News Bites brings you 5 weekly news in bite sized forms.

1. Toxic Alzheimer’s proteins found in blood test

As the global population continues to grow older, the prevalence of neurodegenerative diseases such as Alzheimer’s and Parkinson’s continue to grow at an unprecedented rate. Now, a group of scientists from Japan and Australia have developed a blood test that is able to accurately detect a toxic protein allegedly linked to Alzheimer’s disease (AD).

Despite being in early stages of development, the new test has already shown very positive results. As outlined by the study results, the blood test works by detecting the amyloid beta levels, which are toxic proteins associated with the disease. "This study has major implications as it is the first time a group has shown a strong association of blood plasma amyloid with brain and cerebrospinal fluid," highlighted Dr Abdul Hye, from King's College London.

Moreover, the new test’s only counterpart is cost-ineffective and impractical, brain scan. While a definitive cure for Alzheimer’s has yet to be found, an early detection system could go a long way in ensuring the elderly remain cognitively active for a longer period.

2. A vaccine for cancer

The team at Stanford University have come up with a vaccine for cancer that works by reactivating the bodies innate anti-cancer immunity. Photo credit: Steve Fisch/Stanford Medicine
The team at Stanford University have come up with a vaccine for cancer that works by reactivating the bodies innate anti-cancer immunity. Photo credit: Steve Fisch/Stanford Medicine

Researchers at the Stanford University School of Medicine have discovered a “vaccine” for eliminating cancer and its spread in mice. By administering two immune-stimulating agents directly into the tumour site of mice, the team was able to eliminate all traces of cancer growth and spread. Working by reactivating the bodies innate cancer-specific defense, this “vaccine” has also been postulated to be able to work on all forms of cancers.

“When we use these two agents together, we see the elimination of tumours all over the body,” explained Ronald Levy, MD, professor of oncology. “This approach bypasses the need to identify tumour-specific immune targets and doesn’t require wholesale activation of the immune system or customisation of a patient’s immune cells.”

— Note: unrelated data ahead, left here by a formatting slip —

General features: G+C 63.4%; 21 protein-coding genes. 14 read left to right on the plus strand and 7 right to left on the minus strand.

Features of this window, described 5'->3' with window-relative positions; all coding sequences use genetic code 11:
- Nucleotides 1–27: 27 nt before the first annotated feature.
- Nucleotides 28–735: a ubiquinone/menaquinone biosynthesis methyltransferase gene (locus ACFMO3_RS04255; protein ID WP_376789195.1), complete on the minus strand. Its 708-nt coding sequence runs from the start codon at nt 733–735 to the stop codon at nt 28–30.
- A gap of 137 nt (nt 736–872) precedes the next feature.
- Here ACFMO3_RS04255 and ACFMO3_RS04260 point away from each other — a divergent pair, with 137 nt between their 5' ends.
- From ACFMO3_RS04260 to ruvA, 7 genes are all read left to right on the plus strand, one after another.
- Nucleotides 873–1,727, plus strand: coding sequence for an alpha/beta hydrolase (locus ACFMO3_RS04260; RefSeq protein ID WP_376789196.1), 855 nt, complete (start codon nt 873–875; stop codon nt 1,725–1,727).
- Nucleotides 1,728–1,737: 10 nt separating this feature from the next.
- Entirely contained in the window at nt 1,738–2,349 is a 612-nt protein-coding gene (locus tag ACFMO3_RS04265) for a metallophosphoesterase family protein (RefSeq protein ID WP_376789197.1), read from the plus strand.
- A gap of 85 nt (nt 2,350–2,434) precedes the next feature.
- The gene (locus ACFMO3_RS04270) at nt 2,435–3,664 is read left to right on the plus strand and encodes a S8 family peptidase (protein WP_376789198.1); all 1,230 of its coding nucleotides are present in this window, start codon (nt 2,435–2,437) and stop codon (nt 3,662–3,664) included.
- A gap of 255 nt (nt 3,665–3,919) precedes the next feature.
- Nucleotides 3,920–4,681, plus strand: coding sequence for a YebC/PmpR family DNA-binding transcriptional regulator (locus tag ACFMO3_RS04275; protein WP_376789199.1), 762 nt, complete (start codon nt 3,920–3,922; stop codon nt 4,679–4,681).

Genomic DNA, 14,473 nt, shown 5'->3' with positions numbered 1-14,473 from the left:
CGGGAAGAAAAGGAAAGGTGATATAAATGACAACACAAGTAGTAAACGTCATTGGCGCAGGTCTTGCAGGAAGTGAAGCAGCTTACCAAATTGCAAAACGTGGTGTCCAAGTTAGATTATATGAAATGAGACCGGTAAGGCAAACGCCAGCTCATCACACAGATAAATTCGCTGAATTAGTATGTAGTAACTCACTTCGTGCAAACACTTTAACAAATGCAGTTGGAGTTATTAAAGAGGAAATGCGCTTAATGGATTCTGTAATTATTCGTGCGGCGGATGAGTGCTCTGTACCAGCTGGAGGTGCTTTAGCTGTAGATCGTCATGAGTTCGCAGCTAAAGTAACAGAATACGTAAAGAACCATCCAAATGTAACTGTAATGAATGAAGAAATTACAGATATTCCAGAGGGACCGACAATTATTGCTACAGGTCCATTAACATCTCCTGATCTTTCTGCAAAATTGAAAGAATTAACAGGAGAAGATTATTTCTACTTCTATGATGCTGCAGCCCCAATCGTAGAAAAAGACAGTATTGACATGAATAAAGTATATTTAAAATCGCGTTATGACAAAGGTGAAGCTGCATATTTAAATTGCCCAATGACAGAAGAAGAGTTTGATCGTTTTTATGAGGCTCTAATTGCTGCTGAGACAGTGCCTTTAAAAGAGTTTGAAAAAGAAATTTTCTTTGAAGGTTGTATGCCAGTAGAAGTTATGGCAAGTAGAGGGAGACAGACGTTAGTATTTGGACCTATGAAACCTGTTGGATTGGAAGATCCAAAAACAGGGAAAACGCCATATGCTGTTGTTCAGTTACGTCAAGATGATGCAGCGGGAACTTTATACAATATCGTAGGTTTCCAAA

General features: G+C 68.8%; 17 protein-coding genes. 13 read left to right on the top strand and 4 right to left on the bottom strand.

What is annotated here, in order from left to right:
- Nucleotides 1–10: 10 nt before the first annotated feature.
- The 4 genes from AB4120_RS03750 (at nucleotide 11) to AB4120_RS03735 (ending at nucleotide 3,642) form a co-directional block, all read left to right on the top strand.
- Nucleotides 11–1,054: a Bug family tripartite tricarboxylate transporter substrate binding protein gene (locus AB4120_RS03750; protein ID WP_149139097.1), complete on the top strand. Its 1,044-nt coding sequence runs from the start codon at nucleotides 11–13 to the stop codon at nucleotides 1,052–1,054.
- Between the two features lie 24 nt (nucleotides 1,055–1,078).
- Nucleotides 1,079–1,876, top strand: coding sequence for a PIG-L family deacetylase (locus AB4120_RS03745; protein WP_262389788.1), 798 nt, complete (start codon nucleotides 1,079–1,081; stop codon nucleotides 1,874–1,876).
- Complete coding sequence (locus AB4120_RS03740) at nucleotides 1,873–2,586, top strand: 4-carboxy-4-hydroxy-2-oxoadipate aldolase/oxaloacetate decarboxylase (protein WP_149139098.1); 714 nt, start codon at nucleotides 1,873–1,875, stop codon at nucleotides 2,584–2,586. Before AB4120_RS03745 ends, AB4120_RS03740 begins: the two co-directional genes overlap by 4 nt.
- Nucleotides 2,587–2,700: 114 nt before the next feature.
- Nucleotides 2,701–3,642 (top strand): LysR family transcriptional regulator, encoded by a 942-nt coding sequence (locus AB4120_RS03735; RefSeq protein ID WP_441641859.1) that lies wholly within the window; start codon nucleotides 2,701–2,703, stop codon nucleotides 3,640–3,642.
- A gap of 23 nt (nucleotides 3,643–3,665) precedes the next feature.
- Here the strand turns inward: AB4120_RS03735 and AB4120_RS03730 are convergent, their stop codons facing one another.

Tests thus far, have been limited to mice but, the team have already begun moving forward with human patients specifically those suffering from lymphomas. Starting with a small group, the goal is to eventually increase both the number of trial patients and cancer types.

  ●  News Bites: Link between father’s and teenage children’s depression, Higher menopause risk for underweight women
  ●  News Bites: Research unveils new drug to tackle maternal obesity; Understanding wound healing and the effects of air pollution on osteoporosis
  ●  News Bites: A more comfortable mammogram, Scientists recreate virtual brain cells
  ●  News Bites: Blood sugar monitoring without finger pricks, Multiple vaccines administered simultaneously

3. Dengue infection in babies worsened by mother’s antibodies

Dengue vaccination in pregnant women may do more harm than good under specific scenarios
Dengue vaccination in pregnant women may do more harm than good under specific scenarios

A new study by the National University of Singapore (NUS) has found that mothers with antibodies against dengue may be harming their babies in some situations. Expectant mothers can receive a dengue vaccination, especially in tropical regions, to protect their new-born against the viral infection. However, under certain scenarios, these antibodies provided by the vaccine may end up exacerbating the infection in babies.